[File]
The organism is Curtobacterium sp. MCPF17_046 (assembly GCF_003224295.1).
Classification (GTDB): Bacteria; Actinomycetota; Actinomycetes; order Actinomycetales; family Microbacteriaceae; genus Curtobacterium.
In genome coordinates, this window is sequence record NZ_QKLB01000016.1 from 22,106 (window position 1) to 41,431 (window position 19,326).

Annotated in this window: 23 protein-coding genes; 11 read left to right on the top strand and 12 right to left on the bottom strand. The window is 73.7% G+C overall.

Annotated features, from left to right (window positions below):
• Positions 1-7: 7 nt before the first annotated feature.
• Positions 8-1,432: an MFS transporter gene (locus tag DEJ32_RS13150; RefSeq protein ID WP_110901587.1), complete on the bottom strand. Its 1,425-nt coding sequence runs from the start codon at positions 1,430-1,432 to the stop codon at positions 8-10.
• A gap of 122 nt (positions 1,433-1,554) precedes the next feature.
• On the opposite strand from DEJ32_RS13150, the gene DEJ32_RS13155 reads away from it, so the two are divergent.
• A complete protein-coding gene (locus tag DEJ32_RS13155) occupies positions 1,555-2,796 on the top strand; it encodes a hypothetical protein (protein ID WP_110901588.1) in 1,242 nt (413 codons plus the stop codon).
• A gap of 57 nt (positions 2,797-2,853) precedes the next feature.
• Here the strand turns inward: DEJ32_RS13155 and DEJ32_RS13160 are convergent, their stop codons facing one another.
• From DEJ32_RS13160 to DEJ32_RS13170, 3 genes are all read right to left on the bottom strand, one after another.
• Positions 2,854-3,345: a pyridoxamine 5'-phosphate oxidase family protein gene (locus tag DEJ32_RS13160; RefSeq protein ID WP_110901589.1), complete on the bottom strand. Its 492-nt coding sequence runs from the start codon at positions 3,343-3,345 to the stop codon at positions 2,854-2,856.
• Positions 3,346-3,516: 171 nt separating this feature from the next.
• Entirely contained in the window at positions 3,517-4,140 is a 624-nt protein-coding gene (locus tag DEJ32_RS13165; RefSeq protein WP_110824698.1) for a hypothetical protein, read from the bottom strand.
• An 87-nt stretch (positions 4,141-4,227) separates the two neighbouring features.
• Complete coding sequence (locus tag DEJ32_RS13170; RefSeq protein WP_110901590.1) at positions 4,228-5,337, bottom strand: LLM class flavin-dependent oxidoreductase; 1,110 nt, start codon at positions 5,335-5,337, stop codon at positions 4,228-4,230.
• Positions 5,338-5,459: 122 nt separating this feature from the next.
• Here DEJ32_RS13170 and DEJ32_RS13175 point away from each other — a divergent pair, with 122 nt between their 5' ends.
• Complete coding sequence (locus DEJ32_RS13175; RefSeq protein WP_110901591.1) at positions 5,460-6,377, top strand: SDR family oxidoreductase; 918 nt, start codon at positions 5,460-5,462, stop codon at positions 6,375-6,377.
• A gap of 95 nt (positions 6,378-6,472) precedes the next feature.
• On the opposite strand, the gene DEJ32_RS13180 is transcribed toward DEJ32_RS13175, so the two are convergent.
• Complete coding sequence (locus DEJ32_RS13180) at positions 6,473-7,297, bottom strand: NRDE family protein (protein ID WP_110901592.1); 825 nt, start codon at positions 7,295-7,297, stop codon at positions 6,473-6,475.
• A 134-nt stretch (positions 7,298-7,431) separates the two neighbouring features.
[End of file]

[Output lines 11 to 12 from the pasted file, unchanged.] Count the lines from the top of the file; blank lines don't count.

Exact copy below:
• A gap of 57 nt (positions 2,797-2,853) precedes the next feature.
• Here the strand turns inward: DEJ32_RS13155 and DEJ32_RS13160 are convergent, their stop codons facing one another.